You also can do some of the dumb Crysis 1 stuff, namely being able to pick up objects and throw them around. This doesn't serve much of a purpose, but it can be used to create distractions around levels and such. There is also a cover system in the game, but it's pretty half-assed. You have to get in close to a wall, or box, and hold the Left Trigger. This enters you into "cover mode", where you can move the gun around from behind the object, but you have limited movement for going above the cover, or below it. The reason it feels weird is because in most FPS games now (including this one), you use the Left Trigger to aim down the sites. Since it's tied also with the cover system, you can't aim carefully while you're in cover. This limits the overall effectiveness of the cover, since you can't take potshots as enemies.
The thing I like about this game is just that it feels "right". Everything has a weight and a heft to it, be it slowly inching your way up an enemy infested street, to grabbing an alien and snapping his neck in half, to driving the vehicles around and shooting stuff. The feel of some FPS games isn't great, with you either not having enough tactile response (like in Painkiller), or that the shooting isn't impactful enough (like in Borderlands 1). That is the main thing I want to get across, more than anything else; this game feels good to play, and to get through.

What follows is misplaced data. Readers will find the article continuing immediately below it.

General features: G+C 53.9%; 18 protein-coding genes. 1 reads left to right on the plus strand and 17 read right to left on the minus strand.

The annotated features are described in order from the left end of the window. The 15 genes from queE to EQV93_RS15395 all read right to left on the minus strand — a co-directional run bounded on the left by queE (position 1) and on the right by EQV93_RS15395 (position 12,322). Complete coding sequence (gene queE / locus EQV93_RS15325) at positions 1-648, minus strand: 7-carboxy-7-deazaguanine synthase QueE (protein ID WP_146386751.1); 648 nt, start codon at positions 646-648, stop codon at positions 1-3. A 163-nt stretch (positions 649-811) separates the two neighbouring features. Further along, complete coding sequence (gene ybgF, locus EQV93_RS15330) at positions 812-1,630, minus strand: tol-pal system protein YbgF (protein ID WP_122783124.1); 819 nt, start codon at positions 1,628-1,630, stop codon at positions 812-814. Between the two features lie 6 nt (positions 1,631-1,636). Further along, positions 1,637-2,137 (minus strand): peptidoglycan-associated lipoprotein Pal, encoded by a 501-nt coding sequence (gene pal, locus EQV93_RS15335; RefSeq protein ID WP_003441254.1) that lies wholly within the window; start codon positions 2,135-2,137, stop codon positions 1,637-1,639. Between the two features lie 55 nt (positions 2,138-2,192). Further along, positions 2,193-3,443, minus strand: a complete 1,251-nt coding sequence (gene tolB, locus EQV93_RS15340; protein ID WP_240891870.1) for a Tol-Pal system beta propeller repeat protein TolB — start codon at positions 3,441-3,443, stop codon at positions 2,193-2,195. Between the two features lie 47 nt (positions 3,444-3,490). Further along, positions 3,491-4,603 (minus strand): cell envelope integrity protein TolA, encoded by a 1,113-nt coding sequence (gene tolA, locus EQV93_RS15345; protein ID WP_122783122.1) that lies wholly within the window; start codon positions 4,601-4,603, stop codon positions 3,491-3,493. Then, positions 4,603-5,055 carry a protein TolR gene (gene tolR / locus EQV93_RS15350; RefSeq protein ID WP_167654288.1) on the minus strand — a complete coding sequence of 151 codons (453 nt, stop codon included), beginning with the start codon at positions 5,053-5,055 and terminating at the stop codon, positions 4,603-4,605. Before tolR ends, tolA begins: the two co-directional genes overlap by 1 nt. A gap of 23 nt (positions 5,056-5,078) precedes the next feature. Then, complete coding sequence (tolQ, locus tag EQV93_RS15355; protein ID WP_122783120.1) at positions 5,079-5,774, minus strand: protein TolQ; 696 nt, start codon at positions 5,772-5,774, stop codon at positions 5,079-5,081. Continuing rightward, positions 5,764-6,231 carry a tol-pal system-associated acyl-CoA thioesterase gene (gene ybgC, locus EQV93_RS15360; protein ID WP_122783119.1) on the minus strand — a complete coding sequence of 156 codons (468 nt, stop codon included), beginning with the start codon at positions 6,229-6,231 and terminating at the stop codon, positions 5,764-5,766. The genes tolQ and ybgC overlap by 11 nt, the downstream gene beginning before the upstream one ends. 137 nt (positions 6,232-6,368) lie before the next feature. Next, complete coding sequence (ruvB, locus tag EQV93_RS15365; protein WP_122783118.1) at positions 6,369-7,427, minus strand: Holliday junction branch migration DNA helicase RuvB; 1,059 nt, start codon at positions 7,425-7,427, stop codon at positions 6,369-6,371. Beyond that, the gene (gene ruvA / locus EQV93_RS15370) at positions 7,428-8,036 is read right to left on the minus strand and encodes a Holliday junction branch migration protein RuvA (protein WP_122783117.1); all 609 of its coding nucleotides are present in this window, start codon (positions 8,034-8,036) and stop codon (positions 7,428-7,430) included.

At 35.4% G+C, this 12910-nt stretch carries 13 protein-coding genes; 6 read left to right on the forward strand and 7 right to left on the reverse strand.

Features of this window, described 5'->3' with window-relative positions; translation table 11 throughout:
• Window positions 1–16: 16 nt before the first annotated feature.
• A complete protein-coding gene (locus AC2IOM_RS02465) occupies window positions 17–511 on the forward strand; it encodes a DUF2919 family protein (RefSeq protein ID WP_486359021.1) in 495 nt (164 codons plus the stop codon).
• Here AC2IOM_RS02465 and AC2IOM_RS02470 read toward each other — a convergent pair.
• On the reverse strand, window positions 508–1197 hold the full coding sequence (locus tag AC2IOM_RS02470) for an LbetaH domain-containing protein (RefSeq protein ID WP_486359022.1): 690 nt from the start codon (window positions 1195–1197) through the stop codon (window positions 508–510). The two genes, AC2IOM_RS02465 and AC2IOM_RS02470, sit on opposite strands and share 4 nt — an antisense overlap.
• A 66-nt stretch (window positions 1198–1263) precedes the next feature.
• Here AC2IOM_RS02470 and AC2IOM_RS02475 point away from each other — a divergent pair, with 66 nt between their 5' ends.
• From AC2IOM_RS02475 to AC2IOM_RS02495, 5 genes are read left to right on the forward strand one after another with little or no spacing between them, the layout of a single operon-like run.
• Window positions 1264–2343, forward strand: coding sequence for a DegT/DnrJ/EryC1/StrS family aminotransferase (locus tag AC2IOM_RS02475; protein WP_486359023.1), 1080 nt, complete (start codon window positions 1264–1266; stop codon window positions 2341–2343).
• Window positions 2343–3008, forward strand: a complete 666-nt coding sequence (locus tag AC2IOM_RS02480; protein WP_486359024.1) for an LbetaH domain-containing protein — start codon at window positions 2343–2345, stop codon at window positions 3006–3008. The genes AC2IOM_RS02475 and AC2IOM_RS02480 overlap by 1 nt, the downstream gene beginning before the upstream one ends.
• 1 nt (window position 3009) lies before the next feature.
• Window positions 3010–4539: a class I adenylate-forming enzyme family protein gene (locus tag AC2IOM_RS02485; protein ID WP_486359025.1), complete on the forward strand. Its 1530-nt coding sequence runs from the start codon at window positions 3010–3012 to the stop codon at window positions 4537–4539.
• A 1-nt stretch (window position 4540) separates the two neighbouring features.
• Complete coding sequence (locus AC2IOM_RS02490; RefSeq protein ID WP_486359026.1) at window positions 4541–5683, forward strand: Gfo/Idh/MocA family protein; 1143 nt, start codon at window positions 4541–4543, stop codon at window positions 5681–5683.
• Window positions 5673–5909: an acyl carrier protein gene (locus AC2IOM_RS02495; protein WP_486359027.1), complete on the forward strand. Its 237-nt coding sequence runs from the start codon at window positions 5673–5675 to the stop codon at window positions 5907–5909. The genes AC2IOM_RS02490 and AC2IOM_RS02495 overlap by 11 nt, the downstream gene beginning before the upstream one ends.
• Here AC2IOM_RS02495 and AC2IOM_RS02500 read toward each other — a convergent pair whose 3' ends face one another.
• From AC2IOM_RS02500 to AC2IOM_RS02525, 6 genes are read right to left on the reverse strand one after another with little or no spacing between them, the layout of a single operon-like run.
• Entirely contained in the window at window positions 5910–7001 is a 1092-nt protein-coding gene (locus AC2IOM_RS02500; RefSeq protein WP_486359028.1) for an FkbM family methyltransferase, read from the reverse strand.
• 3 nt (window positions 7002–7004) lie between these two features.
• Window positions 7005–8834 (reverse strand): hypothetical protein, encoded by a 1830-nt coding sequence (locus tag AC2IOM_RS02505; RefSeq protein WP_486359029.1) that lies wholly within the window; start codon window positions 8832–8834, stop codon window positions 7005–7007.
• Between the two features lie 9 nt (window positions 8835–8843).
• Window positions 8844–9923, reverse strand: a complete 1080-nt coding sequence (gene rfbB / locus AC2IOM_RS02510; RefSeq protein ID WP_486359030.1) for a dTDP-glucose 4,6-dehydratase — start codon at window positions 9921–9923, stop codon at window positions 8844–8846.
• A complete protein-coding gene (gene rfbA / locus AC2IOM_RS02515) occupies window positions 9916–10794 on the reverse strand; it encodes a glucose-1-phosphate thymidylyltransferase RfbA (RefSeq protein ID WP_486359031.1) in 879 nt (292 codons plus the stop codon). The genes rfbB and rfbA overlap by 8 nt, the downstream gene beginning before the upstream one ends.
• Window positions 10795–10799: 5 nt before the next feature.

Graphically, the game holds up well (Wow, what a shocker, considering the developer), with the technology driving it still being impressive to this day. The textures all look good, environments are nicely detailed, as well as some good artistic direction. Unlike most shooters of this generation that use Unreal Engine 3, Crysis uses CryEngine 3, which is impressive. Mainly, it doesn't have the texture load-in problem that has plagued Unreal Engine 3 games to this very day. Everything looks sharp, and realistic, with the suit's powers being appropriately unique.
The audio of the game is decent as well. The main audio theme is militaristic, but a bit jaunty in its approach. The rest of the game's music varies in quality, often times you won't even hear it at all, then all of a sudden, it'll come crashing in. Voice work in the game is a bit dopey, but considering the story (which is nonsensical), that fits in fine. Sound effects are good though, with footsteps being heard, and all the guns sounding different from one another.